Are your beliefs leading your organization away from reality? Do you compare your organization against the market using some standards or benchmarks? Are you prepared for likely disasters? Will you be burned by allocating resources ineffectively? Are you prepared to combat a belief held by your organization that no longer reflects reality?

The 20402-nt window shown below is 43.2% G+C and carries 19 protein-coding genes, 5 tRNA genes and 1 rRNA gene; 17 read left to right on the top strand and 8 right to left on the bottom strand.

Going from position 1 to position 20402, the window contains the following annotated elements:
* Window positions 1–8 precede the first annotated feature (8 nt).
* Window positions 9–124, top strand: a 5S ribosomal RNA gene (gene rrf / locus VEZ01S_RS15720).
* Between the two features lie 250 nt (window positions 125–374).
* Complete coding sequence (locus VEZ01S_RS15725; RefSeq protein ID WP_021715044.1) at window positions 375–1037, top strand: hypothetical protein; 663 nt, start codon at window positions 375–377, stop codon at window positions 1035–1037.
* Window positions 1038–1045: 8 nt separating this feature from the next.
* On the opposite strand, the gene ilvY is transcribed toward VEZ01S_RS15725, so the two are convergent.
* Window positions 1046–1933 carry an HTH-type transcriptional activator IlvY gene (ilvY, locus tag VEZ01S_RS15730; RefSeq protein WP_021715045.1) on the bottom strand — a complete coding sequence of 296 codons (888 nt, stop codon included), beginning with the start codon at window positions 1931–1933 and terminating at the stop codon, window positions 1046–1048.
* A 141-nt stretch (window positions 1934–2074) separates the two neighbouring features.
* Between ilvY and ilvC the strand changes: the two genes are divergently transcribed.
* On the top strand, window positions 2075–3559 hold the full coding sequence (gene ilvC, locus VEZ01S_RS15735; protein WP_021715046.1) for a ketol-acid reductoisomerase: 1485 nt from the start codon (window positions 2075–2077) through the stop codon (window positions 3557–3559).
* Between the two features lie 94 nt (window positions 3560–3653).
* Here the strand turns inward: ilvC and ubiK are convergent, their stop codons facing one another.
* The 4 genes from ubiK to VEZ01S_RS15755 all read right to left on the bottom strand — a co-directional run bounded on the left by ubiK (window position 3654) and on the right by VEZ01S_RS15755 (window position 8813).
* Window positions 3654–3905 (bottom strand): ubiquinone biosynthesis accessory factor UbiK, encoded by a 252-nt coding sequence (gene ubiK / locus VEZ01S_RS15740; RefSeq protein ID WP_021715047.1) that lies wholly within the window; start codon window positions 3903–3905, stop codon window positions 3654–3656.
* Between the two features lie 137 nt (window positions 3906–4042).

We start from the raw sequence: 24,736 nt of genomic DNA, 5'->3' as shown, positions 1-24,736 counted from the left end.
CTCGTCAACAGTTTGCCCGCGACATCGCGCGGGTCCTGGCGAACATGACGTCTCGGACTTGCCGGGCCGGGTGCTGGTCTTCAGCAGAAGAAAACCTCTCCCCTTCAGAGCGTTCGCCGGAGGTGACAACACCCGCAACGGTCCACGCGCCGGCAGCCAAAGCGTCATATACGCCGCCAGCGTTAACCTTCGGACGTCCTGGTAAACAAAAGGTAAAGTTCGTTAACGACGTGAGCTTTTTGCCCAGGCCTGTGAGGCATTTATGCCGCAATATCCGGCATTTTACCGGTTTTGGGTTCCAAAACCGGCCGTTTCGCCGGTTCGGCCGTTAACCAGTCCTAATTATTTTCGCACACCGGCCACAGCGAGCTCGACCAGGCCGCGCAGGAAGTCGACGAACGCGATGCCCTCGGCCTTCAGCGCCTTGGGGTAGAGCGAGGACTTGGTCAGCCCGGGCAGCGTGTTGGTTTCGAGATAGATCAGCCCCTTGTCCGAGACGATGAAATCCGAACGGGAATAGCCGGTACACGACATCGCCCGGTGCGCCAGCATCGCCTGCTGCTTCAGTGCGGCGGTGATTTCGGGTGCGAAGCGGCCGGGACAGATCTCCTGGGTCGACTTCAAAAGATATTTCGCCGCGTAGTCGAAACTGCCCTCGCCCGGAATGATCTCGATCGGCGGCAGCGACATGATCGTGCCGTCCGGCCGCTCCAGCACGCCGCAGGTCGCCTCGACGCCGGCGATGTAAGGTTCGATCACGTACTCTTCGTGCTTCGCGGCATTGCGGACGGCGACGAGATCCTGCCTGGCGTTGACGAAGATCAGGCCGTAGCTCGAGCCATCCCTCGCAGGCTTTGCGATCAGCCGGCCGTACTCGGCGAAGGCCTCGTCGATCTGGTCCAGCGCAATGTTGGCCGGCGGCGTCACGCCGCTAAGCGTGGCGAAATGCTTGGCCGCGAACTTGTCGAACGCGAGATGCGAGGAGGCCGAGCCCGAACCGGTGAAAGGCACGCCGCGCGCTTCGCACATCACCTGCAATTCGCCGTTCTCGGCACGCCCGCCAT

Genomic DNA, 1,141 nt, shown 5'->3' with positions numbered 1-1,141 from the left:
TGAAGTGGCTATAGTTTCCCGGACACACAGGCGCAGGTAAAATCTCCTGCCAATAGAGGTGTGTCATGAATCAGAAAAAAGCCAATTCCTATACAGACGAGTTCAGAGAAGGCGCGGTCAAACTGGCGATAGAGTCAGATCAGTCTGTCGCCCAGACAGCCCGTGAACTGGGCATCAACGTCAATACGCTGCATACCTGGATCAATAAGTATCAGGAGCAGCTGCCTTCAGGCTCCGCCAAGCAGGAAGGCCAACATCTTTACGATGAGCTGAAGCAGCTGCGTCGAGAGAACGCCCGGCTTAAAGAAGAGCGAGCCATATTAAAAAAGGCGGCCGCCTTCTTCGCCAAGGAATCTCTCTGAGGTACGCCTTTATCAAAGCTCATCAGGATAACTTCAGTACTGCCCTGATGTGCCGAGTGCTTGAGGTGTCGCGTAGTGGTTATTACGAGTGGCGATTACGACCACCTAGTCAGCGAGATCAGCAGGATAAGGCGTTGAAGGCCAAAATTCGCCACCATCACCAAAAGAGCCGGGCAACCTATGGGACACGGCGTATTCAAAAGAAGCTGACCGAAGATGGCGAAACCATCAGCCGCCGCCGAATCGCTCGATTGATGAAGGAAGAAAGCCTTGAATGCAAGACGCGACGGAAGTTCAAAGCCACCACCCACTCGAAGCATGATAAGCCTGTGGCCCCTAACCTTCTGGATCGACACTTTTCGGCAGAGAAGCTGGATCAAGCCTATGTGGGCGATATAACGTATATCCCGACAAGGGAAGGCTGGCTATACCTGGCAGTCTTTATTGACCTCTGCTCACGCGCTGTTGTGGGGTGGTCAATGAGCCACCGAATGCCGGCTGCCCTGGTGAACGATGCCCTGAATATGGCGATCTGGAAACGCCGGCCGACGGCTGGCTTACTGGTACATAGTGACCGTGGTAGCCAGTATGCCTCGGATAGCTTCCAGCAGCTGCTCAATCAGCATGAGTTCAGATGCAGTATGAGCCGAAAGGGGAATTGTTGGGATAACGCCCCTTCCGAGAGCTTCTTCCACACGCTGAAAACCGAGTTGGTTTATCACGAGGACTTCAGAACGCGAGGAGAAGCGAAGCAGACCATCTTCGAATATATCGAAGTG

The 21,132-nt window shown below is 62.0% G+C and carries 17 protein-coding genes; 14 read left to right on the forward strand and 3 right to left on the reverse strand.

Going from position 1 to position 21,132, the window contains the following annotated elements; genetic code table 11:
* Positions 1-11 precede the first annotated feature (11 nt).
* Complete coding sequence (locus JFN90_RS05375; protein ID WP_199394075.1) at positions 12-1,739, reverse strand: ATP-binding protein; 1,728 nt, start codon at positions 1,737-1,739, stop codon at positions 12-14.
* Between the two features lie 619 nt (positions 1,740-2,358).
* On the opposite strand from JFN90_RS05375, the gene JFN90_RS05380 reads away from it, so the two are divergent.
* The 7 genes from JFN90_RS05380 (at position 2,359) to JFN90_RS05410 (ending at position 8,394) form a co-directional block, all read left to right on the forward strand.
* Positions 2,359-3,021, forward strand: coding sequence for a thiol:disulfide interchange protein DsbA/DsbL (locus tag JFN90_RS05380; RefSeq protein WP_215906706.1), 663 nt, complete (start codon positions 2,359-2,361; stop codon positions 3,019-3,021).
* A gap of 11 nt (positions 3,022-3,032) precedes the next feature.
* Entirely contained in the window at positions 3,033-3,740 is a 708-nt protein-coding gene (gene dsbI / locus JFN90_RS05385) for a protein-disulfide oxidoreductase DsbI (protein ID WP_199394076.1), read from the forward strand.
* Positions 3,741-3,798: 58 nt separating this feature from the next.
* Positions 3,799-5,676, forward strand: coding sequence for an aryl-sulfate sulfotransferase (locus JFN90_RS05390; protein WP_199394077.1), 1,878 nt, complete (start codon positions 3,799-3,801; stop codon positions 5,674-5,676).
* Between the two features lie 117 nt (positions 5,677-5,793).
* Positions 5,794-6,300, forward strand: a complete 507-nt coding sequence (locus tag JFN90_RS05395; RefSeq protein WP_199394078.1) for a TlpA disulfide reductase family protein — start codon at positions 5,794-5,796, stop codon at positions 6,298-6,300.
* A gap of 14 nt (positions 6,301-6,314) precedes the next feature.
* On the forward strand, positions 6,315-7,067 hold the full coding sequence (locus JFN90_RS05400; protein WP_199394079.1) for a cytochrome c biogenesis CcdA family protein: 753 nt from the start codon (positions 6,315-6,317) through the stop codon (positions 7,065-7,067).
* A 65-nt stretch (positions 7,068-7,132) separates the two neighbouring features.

The disappointing earnings results reported in recent weeks by major banks provided great examples of reality checks. We read a statement from Citigroup CFO Gary Crittenden in The New York Times (10/16) (http://www.nytimes.com/2007/10/16/business/16citi.html) that, “Citigroup acknowledged yesterday that its risk management models did not function properly during this summer’s credit crisis, contributing to the company’s 57 percent drop in third-quarter profit. … ‘We had a market-risk lens looking at those products, not the credit-risk lens looking at those products,’ Mr. Crittenden said. ‘When it in fact was a credit event,’ the bank was caught off guard. Next time, it hopes to take a more integrated approach, he said.” Stakeholders can only hope that the cataract removal will provide clearer vision in the future. They could replace one faulty lens with a new lens containing new faults. Bank of America CEO Ken Lewis may have decided to abandon his long-held view that investment banking is a critical service that his company needs to provide to customers. We read in The Wall Street Journal (10/19), ‘“There will be some places we do things differently,’ Mr. Lewis said in an interview. He added that he is considering scrapping entire investment-banking businesses and has all but ruled out a near-term acquisition or joint venture to try to shore up the unit. Mr. Lewis told analysts he has had ‘all the fun’ he can take from investment banking. Mr. Lewis even raised the possibility of scaling back the business to its revenue and expense levels of roughly two years ago. That suggests job cuts are looming for the 20,000 corporate and investment-bank employees. Investment banking has been a painful slog at Bank of America for a decade. Predecessor NationsBank Corp. paid $1.2 billion for Montgomery Securities in 1997, but a culture clash led to a personnel exodus. Mr. Lewis has long preferred to grow internally to help minimize such problems, but Bank of America's investment-banking operation still has grown in fits and starts, with three top executives in the past six years.” Stay tuned to see how different investment banking becomes at Bank of America.